Highlander Partners has announced the acquisition of RMS Beauty for an undisclosed sum. David Olsen, Managing Director of the Dallas-based private equity firm, will assume the role of CEO at RMS Beauty, effective immediately while Elaine Sack will move to a Chief Strategic Officer role. “Like [Founder] Rose-Marie herself, the RMS brand is unique,” said Olsen. “It was the prescient first-mover in clean beauty and continues to push the industry with its formulation standards. Yet it also creates the highest quality and most effective products, as you’d expect from a master makeup artist. With these attributes, RMS has an opportunity to scale considerably. We intend to revamp the brand, strengthen and expand RMS’ extensive retail relationships, drive the DTC business, and enhance and broaden the product assortment.” Jeff L. Hull, President and CEO of Highlander Partners, noted, “We have been exploring the beauty and personal care category in a meaningful way for the past two to three years. All of our efforts in assessing the beauty industry have led to an ideal investment with RMS. We believe RMS is the pioneer and leader in clean beauty and has significant growth opportunities, while also giving us optionality to create a larger clean beauty platform. It is our intention to continue to grow in this category through additional acquisitions.”
iNNBeauty Project, an effective, clean, and accessible skincare brand, announced the closing of a minority investment led by leading consumer investors Strand Equity and Beechwood Capital. Funds will be allocated towards growing the brand and supporting its nationwide launch in Sephora. Terms of the transaction were not disclosed. iNNBeauty Project represents the culmination of over 30 years of combined experience from its co-founders, Alisa Metzger and Jen Shane. Shane’s products have won over 20 beauty industry awards including Allure Best of Beauty Hall of Fame. While at Tula, Shane met Metzger, who led the brand’s marketing team and helped launch the brand nationwide at ULTA Beauty in over 1,200 stores. In 2019, the two joined forces to launch iNNBeauty Project after identifying a void in the beauty space for clean and efficacious skincare that was affordable to younger consumers. Consumers responded, fueling iNNBeauty Project towards 300% year-over-year growth and gaining the attention of Sephora. Now available in all 490 Sephora stores, 200 Sephora x Kohl’s stores and Sephora online, iNNBeauty Project seeks to continue its meteoric rise.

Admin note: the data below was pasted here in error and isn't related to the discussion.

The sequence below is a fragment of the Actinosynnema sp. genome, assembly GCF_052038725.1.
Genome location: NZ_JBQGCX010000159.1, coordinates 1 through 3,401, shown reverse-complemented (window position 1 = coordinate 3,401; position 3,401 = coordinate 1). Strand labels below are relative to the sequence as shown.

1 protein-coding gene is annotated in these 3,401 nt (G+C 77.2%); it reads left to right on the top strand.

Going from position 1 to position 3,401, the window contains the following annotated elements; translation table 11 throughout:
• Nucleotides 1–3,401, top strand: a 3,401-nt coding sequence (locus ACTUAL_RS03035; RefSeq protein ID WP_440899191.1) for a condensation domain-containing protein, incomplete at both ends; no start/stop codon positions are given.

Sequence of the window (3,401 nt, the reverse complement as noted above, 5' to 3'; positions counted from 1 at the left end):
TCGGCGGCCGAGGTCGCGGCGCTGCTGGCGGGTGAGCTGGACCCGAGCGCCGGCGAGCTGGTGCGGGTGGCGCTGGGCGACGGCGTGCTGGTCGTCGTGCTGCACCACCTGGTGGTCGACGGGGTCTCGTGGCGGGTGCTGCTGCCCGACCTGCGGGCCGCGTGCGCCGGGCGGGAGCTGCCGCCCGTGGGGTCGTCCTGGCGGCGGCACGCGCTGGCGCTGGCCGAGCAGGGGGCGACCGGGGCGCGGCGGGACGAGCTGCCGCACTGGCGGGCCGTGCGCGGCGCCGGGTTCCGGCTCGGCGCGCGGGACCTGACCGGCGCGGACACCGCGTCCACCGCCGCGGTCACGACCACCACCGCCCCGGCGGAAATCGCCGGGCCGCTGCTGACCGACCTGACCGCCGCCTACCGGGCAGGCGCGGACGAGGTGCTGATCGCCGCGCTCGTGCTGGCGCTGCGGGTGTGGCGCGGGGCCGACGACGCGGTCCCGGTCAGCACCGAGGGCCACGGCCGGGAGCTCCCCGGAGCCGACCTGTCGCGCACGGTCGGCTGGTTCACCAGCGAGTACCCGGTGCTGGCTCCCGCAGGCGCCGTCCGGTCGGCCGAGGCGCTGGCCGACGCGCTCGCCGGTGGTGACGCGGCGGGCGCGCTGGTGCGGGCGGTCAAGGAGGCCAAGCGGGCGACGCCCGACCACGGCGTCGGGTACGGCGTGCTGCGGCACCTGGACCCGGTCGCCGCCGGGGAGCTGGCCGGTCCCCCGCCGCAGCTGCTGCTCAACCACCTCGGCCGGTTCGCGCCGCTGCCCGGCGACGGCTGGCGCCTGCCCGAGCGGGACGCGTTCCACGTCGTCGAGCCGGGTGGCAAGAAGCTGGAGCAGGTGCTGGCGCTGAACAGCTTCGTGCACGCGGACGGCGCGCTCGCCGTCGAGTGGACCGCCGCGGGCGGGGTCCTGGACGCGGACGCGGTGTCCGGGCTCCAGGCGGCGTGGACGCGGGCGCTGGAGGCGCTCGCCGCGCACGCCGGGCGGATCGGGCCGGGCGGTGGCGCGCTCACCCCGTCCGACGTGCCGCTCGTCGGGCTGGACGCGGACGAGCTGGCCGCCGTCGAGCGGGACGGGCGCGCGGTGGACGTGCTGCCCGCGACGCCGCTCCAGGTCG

BRANDED Group, a leading consumer goods e-commerce company, announced the full acquisition of Puracy, a leader in plant-based natural cleaning and personal care products. BRANDED acquires and partners with top performing entrepreneurs and businesses to transform them into global consumer brands. Puracy was founded in 2013 with the mission to provide effective, natural products to clean and care for the home while helping all families to feel secure in the products they are using around themselves and their loved ones. BRANDED brings extensive experience and centralized resources to allow Puracy to grow and thrive in a competitive environment. BRANDED is on track to grow 50x this year since launching in 2020. Today, BRANDED has more than 200 employees around the world and has acquired over 40 brands, continuing its expansion in the United States, Europe, the Middle East and Asia.
Discounters & Department Stores
Target and Walmart want shoppers to know that their supply chains are OK. Both retailers in recent days have issued public comments reassuring customers that they are proactively managing their imports and logistics and will be stocked for the holiday season. The statements come amid media reports of widespread supply chain woes that could leave many retailers under-stocked for the season. In a press release Tuesday, Target said that “even as unprecedented supply chain challenges continue to impact retailers and industries across the globe, including the situation at our nation’s ports, we’re ready to deliver the easy, inspirational holiday shopping experience our guests love.”